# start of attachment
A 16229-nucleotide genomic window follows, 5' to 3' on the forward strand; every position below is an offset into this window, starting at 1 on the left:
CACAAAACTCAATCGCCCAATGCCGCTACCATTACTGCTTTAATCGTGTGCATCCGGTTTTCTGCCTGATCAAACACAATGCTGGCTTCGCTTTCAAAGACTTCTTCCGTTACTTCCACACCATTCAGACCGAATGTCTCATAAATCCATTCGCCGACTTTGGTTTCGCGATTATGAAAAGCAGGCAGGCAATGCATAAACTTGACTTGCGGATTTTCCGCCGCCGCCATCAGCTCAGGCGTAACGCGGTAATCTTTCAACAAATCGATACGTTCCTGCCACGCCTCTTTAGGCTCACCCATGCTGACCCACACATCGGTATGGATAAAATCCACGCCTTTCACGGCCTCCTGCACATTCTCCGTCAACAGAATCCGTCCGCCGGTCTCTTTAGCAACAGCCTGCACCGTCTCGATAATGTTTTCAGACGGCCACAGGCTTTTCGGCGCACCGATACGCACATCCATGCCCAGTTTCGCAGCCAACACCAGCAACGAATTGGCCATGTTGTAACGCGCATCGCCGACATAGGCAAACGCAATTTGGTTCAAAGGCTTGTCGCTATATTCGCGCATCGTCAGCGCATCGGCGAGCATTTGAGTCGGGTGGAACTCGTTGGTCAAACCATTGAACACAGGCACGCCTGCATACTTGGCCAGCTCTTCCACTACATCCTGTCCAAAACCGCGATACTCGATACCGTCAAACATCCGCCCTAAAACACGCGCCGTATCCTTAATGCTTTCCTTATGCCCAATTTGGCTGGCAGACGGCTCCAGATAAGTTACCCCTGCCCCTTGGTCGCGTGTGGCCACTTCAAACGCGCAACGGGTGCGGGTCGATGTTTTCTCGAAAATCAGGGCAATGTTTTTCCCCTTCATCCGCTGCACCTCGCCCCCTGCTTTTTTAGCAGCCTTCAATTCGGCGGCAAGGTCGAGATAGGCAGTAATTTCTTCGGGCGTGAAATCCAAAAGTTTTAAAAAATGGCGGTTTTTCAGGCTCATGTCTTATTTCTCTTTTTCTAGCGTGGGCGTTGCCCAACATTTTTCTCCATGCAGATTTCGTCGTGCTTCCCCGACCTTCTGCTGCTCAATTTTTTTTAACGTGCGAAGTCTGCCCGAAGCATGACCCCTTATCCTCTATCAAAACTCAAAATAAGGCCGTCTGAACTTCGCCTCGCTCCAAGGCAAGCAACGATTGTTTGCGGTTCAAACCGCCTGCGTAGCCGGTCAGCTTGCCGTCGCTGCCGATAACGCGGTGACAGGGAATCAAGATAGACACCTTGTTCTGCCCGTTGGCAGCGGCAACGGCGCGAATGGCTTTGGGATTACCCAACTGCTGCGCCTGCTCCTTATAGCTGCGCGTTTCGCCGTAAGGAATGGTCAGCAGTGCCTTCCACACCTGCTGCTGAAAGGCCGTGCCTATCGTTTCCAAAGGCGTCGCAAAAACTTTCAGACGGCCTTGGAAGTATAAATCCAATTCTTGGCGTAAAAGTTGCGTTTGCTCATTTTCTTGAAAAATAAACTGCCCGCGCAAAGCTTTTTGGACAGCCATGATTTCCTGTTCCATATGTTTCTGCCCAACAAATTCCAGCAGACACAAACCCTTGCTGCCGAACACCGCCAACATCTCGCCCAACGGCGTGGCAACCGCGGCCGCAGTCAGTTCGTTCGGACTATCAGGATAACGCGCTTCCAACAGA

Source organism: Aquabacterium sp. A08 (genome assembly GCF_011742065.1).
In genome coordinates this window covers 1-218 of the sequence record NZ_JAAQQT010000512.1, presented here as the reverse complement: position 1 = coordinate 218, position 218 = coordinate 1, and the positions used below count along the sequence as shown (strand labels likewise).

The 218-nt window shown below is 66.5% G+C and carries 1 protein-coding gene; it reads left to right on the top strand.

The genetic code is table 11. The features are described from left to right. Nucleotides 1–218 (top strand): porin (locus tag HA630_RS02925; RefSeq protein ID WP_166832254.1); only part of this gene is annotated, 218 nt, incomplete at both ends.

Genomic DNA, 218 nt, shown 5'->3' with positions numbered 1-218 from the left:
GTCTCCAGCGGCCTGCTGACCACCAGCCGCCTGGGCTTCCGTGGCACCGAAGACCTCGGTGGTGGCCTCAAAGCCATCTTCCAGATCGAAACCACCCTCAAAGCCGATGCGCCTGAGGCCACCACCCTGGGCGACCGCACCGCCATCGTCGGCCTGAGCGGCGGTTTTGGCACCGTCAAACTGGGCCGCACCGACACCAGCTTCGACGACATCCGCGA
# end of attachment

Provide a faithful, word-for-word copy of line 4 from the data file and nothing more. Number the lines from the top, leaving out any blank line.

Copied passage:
In genome coordinates this window covers 1-218 of the sequence record NZ_JAAQQT010000512.1, presented here as the reverse complement: position 1 = coordinate 218, position 218 = coordinate 1, and the positions used below count along the sequence as shown (strand labels likewise).